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Curriculum development Curriculum Development can be defined as the systematic planning of what is taught and learned in schools as reflected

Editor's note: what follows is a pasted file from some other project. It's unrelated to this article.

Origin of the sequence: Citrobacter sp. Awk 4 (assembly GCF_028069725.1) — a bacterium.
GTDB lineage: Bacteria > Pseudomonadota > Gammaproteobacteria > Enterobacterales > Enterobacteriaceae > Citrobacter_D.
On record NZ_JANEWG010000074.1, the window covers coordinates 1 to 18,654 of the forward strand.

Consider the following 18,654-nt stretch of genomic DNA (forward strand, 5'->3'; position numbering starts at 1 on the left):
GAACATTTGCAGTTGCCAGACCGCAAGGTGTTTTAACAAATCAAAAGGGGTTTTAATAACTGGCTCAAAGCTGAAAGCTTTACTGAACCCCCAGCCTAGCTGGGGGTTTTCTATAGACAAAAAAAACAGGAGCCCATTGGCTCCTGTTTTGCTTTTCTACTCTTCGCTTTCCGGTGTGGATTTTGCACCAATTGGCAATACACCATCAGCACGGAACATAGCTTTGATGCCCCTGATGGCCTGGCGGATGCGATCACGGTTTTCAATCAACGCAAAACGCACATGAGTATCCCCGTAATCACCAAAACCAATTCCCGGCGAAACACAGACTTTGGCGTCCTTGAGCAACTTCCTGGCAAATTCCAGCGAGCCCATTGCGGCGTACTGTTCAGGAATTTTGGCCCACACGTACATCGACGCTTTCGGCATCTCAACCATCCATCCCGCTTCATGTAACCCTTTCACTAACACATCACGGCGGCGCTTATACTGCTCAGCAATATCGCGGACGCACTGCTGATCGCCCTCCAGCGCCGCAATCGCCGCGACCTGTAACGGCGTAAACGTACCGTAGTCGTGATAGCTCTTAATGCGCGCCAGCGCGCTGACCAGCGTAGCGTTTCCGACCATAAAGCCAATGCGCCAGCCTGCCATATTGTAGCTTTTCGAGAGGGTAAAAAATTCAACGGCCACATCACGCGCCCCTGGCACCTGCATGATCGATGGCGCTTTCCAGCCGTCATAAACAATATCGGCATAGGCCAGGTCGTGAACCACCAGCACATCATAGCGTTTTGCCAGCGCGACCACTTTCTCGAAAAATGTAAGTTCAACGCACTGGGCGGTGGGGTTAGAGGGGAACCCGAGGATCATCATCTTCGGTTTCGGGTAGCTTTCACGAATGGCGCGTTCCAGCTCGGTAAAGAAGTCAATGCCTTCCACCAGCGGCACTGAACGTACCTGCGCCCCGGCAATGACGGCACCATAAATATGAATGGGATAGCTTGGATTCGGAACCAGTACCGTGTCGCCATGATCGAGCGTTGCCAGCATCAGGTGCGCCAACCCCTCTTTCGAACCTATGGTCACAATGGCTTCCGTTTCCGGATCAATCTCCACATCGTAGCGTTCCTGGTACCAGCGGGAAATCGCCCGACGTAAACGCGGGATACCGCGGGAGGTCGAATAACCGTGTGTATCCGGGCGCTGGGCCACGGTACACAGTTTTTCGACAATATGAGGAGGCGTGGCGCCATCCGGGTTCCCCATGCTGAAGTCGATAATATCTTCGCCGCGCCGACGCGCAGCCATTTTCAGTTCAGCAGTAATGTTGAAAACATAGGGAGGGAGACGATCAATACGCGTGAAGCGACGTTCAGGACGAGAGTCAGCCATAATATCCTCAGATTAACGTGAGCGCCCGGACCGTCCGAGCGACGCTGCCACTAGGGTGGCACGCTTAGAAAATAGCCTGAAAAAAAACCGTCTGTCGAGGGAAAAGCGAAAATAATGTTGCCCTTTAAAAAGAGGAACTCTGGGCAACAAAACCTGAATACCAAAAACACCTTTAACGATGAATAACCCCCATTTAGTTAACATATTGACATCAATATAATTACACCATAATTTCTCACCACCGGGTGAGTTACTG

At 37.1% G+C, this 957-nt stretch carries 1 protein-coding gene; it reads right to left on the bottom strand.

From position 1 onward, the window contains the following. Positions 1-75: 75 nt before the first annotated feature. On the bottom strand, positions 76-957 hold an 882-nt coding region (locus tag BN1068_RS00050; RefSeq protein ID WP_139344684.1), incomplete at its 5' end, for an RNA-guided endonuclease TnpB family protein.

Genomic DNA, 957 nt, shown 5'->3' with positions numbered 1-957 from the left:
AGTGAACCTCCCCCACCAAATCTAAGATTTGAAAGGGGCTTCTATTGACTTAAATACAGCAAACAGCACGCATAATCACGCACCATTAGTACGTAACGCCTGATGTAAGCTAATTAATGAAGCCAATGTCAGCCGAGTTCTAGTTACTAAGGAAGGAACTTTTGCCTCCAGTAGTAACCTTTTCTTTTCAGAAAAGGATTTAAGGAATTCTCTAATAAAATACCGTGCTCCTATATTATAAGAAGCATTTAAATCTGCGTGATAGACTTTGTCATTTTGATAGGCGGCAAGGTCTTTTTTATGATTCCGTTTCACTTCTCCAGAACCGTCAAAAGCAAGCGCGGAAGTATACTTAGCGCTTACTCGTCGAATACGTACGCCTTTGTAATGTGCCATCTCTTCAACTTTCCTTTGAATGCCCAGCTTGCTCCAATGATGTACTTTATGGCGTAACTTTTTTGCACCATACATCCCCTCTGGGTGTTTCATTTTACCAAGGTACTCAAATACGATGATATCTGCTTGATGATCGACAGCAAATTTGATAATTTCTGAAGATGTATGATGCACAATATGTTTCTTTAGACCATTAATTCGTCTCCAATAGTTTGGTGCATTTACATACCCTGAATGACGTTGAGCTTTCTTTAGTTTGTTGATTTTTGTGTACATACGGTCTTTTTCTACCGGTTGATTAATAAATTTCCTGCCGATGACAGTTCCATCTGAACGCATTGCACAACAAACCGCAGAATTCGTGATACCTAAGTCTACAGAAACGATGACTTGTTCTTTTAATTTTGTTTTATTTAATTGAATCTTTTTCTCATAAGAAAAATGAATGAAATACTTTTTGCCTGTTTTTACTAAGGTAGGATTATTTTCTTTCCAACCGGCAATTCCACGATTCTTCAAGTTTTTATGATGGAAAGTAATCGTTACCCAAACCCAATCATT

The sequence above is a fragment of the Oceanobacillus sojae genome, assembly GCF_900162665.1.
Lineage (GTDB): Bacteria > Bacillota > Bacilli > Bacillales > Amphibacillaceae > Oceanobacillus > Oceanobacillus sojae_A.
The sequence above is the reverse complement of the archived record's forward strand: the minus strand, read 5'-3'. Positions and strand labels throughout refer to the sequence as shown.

in courses of study and school programs. These curricula are embodied in official documents (typically curriculum "guides" for teachers) and made mandatory by provincial and territorial departments of education. KEYWORDS Education The primary focus of a curriculum is on what is to be taught and when, leaving to the teaching profession decisions as to how this should be done. In practice, however, there is no clear distinction between curriculum content and methodology - how a topic is taught often determines what is taught. For this reason, and for others, there is need to distinguish the official or planned curriculum - the formally approved program of study - from the de facto or lived (sometimes called hidden) curriculum - the "lessons" that are actually learned. Many attempts to change education by revising the authorized curriculum have not been successful - mandated innovations are not always implemented extensively or effectively in classrooms. In fact, because of widespread reliance on textbooks as a basic teaching resource, textbooks often constitute the de facto content of the curriculum, thus giving publishers a powerful role in curriculum development. History The history of Canadian curriculum development has been largely a seesaw battle among various ideological camps for control over or, at least, for space within the curriculum. The direction of curriculum change at any given time is a reflection of which of the competing interests from within mainstream educational circles and from outside advocacy groups cultural, economic, intellectual, linguistic, political and religious - have captured the educational agenda. Although "curriculum" as a term seems to have been rarely used in Canada before Confederation, the Jesuit Ratio Studiorium ("plan of studies"), arguably the most systematic course of study ever devised, was introduced in New France in the 1630s. Early FrenchCanadian education was expected to "render children good servants of the King ... and of God." Later in Nova Scotia and Upper Canada, anglophone education had similar goals, expressed in the teaching of Judeo-Christian morality and British patriotism. As a result, when education came under provincial jurisdiction after Confederation, the curriculum was based on common conservative social values. As such, schooling served (and still serves) a cultural imperative to maintain or enhance the distinctive identities of selected groups in the Canadian mosaic. Prior to 1840, schooling in Canada was an informal and intermittent experience, not yet sharply separated from work. It took place in a parent- and church-controlled "system" aimed at teaching basic literacy and religious precepts. In New France, a formal curriculum was available to only an elite minority who were trained for religious and other privileged vocations. Following the British Conquest in 1759-60, church-controlled schooling in Quebec was a primary agent of cultural survival and remained so until 1964, serving to maintain the French language and the Catholic religion. School Promoters In anglophone Canada, survival was linked to fears of Americanization, and to concerns